Facebook To Bring FastMRI- AI Enhancement For MRI Machines

The new system, called fastMRI, lessens the number of time patients must hold their breath during imaging of the liver, heart, or other organs in the abdomen and torso.

Facebook and NYU School of Medicine’s Department of Radiology recently announced on the Facebook blog that their AI research team has collaborated to create an AI system that can speed up MRI machines. The research project will aid in investigating the use of artificial intelligence (AI) to make magnetic resonance imaging (MRI) scans up to 10 times faster.

MRI scans are excellent tools for doctors, as they provide doctors with images that typically show a higher level of detail related to soft tissues — such as organs and blood vessels. They allow a non- invasive look inside a human patient’s body. But they take a long time, taking anywhere from 15 minutes to over an hour, compared with other imaging devices such as X-rays and Ct scans, which takes less than a second or up to a minute, respectively. These long scan times can make MRI machines challenging for young children and difficult for people who are in pain and are asked to keep still for the entire scan.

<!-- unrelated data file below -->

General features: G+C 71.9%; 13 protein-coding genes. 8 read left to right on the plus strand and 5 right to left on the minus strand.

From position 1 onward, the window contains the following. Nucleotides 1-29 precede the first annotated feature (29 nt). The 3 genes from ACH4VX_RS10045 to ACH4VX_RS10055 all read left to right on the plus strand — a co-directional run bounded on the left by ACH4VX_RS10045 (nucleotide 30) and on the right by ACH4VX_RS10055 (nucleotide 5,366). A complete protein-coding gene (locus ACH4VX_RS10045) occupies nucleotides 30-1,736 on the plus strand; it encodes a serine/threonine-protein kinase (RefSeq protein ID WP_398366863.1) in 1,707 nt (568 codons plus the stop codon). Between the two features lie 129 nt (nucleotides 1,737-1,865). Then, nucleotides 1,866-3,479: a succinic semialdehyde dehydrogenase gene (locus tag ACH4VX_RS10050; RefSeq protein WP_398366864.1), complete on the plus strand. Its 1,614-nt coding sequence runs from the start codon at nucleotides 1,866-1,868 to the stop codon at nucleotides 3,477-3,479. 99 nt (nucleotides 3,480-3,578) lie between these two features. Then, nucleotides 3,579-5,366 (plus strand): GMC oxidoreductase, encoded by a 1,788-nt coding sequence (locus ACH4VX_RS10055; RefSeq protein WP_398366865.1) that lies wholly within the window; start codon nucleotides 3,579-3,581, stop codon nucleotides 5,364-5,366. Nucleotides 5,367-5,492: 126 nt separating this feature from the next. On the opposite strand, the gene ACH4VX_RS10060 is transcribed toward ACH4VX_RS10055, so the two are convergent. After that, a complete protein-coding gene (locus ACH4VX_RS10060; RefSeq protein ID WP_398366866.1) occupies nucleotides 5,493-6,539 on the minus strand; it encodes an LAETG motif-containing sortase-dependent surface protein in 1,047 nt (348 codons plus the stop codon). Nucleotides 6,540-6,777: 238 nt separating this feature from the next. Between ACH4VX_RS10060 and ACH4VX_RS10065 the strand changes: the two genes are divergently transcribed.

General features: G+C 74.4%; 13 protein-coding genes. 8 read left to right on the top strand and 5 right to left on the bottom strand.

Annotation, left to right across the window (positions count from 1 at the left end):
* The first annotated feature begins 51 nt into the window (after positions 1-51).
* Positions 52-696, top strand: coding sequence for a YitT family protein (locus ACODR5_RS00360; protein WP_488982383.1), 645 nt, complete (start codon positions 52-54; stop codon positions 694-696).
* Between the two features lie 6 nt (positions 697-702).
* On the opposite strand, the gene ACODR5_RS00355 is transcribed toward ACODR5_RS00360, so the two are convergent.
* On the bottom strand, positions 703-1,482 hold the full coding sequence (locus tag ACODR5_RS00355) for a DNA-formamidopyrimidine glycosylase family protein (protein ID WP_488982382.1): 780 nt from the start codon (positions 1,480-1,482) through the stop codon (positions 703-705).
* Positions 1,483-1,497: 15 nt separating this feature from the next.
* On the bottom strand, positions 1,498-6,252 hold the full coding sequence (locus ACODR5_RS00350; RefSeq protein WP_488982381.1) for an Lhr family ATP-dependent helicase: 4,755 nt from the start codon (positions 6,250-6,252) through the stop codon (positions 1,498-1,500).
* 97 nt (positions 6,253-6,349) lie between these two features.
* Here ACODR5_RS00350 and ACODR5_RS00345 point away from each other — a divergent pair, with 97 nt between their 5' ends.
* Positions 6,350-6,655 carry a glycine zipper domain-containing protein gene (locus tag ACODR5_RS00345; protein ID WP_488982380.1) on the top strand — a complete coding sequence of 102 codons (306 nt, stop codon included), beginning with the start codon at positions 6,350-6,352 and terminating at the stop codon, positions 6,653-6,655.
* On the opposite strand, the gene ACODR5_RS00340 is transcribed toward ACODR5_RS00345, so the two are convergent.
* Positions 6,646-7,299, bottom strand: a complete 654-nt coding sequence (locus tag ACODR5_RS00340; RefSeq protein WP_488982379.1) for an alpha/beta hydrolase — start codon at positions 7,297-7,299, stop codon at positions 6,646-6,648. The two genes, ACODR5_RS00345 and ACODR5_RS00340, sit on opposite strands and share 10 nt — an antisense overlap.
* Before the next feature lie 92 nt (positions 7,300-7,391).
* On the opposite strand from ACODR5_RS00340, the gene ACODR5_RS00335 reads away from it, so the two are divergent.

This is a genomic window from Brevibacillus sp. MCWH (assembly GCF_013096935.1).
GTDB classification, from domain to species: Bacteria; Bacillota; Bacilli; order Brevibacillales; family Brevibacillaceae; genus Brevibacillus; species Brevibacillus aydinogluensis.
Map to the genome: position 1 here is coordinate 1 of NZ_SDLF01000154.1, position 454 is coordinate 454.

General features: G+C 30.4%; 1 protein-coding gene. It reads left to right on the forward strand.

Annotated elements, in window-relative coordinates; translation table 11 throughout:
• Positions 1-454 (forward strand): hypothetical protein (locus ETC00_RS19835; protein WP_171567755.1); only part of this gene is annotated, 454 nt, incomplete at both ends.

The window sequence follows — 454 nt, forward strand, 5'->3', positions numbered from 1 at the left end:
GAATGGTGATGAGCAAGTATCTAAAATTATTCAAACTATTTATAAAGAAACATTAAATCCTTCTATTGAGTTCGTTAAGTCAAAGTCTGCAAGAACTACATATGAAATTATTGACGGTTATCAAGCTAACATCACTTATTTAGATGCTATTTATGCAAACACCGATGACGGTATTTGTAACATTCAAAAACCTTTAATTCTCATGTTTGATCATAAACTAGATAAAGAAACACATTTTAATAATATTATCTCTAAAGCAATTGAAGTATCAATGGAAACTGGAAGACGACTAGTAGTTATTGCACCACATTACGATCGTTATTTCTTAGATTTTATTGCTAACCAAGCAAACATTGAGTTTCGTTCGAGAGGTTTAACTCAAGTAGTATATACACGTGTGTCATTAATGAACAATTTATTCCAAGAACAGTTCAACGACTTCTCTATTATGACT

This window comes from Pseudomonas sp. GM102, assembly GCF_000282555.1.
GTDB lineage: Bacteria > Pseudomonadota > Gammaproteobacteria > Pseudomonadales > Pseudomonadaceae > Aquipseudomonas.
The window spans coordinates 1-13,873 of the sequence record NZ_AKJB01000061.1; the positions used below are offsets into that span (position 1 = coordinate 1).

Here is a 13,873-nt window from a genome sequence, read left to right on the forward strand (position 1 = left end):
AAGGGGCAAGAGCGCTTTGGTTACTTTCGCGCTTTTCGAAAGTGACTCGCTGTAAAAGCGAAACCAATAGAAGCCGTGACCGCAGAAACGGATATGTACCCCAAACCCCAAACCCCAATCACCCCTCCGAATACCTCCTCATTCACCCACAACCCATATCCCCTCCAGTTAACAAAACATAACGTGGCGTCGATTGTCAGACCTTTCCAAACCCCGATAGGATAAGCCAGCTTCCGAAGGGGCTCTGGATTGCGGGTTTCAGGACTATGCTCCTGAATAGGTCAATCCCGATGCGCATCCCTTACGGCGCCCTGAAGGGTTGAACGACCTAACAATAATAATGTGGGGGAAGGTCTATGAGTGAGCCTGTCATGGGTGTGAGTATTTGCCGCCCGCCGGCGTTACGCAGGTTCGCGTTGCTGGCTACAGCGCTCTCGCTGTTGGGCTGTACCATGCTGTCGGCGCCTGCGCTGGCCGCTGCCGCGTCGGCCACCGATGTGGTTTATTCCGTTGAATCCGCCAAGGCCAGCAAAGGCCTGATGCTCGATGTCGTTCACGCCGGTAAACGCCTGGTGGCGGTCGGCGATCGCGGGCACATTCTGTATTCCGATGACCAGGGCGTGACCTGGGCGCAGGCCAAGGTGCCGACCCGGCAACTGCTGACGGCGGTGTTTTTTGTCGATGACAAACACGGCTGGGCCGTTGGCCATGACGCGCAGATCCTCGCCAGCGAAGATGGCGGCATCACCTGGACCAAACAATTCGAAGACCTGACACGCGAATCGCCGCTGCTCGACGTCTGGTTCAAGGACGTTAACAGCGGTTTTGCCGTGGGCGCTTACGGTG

Also, many patients dislike MRI scans because it involves lying in an enclosed tube with a loud noise. Additionally, rural areas have faced MRI shortages and in other countries with limited access, causing long scheduling backlogs. The researchers have used artificial intelligence to boost the speed of MRI scanners and make it accessible to a more significant number of patients.

The new system, called fastMRI, lessens the number of time patients must hold their breath during imaging of the liver, heart, or other organs in the abdomen and torso. Enhanced speed could let MRI machines fill the role of X-ray and CT machines for some applications, enabling patients to avoid the ionizing radiation associated with those scans.

Trained radiologists compared knee films from traditional MRI scans with those that were sped up using the fastMRI technology, and radiologists could not differentiate the regular images from those that had been created using the new technology. The research team describe the output as interchangeable. The research team also says that new technology-enabled creating MRI films in 75% less time, in about 15 minutes.

The machine which was in the testing phase for two years is now ready for other groups to test it in preparation for commercial use. And since it works with existing MRI machines and is an open-source, the team believes that radiologists could be using it within two years.

 

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